Peter Oundjian, music director of the Toronto Symphony Orchestra, in 2009. (TSO)

January, when the snowbirds are away and the rest of Canadians would rather not leave the house, can be a tough month for a symphony orchestra.

But the Mozart Festival started six years ago at the Toronto Symphony Orchestra has become a bright spot of the season, filling seats and becoming one of the TSO's most popular programs.

TSO music director Peter Oundjian credits Mozart with bringing a sense "wonderful joy" to both audiences and musicians at this time of year.

"It's not difficult to keep Mozart fresh," he said in an interview with CBC News on Wednesday. "It's a kind of natural ingrained reaction to Mozart's extraordinary music. His music is so direct and so pure and so full of all the manifestations of life's experience, that it's just really inspiring."

This year's Mozart Festival, marks the 254th birthday of the composer on Jan. 27, concentrates on his piano concerti, including Piano Concerto No. 21 to be performed by American pianist Jonathan Biss, beginning Wednesday.

The program also features an appearance by the National Arts Centre Orchestra, with NACO conductor Pinchas Zukerman to play Violin Concerto No. 5 and a guest appearance by British conductor Jane Glover, a renowned interpreter of Mozart.

This year also marks the introduction of Beyond the Score, a program created by the Chicago Symphony that provides the historical context for Mozart's Piano Concerto 27.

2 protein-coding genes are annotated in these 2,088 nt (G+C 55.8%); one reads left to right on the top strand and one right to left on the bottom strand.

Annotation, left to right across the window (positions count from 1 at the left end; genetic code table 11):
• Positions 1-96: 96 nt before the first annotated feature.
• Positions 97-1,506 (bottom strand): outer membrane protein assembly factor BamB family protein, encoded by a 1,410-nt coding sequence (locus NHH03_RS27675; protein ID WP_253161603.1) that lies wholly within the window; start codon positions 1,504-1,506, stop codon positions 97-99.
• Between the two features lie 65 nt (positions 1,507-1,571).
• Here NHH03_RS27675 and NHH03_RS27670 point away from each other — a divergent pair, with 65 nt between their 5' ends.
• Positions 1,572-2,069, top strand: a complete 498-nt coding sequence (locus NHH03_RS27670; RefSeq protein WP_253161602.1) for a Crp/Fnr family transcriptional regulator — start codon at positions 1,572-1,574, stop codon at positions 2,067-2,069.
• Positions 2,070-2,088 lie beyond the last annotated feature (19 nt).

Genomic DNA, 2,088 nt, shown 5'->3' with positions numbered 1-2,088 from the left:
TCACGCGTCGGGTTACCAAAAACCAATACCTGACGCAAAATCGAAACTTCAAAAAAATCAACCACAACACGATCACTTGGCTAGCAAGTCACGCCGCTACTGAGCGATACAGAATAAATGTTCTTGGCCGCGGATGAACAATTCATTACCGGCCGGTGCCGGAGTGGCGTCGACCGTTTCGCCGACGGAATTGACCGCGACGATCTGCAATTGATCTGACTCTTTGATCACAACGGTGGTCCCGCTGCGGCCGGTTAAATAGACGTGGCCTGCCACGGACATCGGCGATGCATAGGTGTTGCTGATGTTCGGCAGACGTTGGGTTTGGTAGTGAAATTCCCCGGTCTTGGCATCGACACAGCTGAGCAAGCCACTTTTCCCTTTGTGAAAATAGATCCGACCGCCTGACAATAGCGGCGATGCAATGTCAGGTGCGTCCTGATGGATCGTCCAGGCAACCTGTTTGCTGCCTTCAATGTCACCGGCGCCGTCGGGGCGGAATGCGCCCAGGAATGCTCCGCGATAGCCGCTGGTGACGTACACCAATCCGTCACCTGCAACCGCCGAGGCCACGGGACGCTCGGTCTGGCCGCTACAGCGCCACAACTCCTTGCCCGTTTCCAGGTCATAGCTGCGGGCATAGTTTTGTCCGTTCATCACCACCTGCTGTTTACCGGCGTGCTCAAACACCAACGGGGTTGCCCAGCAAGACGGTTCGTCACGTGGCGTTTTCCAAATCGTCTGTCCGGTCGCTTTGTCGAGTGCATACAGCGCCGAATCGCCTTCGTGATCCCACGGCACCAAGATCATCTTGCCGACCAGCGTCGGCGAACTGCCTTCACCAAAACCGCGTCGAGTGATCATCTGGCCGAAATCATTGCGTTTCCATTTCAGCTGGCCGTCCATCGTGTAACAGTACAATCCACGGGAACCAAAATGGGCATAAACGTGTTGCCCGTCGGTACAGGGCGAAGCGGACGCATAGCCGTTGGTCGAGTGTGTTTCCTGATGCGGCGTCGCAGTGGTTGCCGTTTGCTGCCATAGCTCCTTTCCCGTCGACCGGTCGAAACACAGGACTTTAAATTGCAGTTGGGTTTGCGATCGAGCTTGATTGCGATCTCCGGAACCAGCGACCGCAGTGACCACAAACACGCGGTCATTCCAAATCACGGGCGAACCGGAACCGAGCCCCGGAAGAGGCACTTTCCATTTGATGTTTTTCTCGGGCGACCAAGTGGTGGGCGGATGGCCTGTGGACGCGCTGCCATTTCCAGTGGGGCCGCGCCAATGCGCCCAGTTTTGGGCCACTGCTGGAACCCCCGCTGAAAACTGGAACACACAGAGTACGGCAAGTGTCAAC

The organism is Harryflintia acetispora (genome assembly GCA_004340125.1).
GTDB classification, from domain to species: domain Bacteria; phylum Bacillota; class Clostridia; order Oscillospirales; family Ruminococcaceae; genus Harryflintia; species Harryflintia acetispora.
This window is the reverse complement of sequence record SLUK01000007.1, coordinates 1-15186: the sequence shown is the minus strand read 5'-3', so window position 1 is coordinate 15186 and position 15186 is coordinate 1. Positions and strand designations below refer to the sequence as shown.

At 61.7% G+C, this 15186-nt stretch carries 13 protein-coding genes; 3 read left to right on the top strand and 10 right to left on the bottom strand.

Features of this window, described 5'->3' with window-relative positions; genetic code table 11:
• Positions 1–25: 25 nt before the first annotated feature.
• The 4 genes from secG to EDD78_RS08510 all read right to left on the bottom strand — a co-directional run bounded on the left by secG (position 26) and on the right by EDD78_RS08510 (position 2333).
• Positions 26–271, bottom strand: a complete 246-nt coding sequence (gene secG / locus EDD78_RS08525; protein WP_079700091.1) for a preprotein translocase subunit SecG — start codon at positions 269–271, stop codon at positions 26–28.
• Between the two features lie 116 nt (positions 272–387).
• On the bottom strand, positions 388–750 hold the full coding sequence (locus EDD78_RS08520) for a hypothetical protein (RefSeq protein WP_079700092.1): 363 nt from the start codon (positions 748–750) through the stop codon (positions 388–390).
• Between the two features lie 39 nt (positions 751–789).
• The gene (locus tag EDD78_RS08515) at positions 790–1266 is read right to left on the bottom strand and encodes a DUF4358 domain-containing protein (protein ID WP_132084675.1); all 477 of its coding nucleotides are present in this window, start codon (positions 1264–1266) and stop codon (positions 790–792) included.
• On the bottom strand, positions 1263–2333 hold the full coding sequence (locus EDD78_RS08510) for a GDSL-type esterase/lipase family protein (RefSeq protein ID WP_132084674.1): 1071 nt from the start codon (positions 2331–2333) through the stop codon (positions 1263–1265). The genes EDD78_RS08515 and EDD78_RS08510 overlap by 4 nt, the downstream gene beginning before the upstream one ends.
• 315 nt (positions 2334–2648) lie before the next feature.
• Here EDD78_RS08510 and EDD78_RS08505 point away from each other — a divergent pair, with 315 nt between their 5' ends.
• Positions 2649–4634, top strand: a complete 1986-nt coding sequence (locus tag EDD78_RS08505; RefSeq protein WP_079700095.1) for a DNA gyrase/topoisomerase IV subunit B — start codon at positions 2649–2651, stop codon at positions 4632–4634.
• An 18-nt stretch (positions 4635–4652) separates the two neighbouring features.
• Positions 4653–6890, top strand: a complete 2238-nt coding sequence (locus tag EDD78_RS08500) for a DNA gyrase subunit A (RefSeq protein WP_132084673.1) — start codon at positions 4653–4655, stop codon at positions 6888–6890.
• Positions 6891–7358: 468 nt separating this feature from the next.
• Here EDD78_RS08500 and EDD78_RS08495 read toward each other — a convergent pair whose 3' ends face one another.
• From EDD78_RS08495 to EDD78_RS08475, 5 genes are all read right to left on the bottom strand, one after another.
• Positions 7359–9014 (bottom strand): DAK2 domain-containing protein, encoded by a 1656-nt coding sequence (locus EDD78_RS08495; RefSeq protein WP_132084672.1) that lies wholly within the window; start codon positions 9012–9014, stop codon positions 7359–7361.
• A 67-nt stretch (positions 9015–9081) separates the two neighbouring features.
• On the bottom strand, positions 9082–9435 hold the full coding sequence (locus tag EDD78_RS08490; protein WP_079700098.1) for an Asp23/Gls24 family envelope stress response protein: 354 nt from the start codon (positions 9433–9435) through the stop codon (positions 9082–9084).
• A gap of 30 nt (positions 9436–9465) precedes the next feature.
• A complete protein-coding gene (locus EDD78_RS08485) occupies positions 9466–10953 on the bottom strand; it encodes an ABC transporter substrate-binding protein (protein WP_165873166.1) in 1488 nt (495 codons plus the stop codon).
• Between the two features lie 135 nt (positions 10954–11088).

The multimedia event features Oundjian as the narrator, Ignat Solzhenitsyn on piano and as leader of the orchestra — in keeping with Mozart's time when there would have been no separate conductor — and Canadian actor Paul Gross to dramatize the action behind each segment of the music.

"It's a kind of dramatic effect to try to get ourselves into the imagination of Mozart and into the feeling of that time," Oundjian said.


Actor Paul Gross, shown in August 2009, is to dramatize a series of characters from Mozart's life. (Dan Steinberg/Associated Press)

The first half of the program features Oundjian telling the stories behind Mozart's music, while Gross acts out characters such as an historian commenting on Mozart's father Leopold and Wolfgang Amadeus himself.

The TSO plays the full concerto, uninterrupted, in the second half of the program.

Glover will be conducting the TSO for the second time — she had the baton for a program of Handel's Messiah a few years ago.

The London-based scholar and musician has conducted every piece in Mozart's repertoire and is author of the biography Mozart's Women: His Family, His Friends, His Music.

"It's not just that's glorious to listen to, but he hits the emotional and the intellectual and the spiritual, and the sensual, all the time," Glover said of Mozart's enduring appeal.

"You look at his operas — although some of the stories are very tough, there is fantastic heart behind them. He was a man who loved people and was very much interested in the human predicament of which he saw a huge amount first hand."

Her program features TSO artists Teng Li on Viola and Anne Akiko Myers on violin, as well as British pianist Imogen Cooper, who Glover works with frequently. 

The Mozart@254 Festival:

  • Jan. 13, 14, 17: Symphony No. 25, Horn concert No. 2, Piano Concerto No. 21, TSO conducted by Oundjian with pianist Jonathan Biss, Neil Deland on horn and soprano Shannon Mercer.
  • Jan. 16: Clarinet Concerto, Violin Concerto No. 5, NAC Orchestra conducted by Zukerman with baritone Russell Braun, Kimball Sykes on clarinet, Linda Bouchard and the Hubbard Street Dance Co.
  • Jan. 20, 21: Symphony No. 32, Piano Concerto No. 25, Sinfonia Concertante for Violin and Viola, TSO conducted by Jane Glover with Cooper on piano, Li on viola and Myers on violin.
  • Jan. 23, 24: Beyond the Score, Piano Concerto 27.

In 2011, the TSO has yet more fun for Mozart lovers — renowned Canadian violinist James Ehnes playing five violin concerti in a single evening.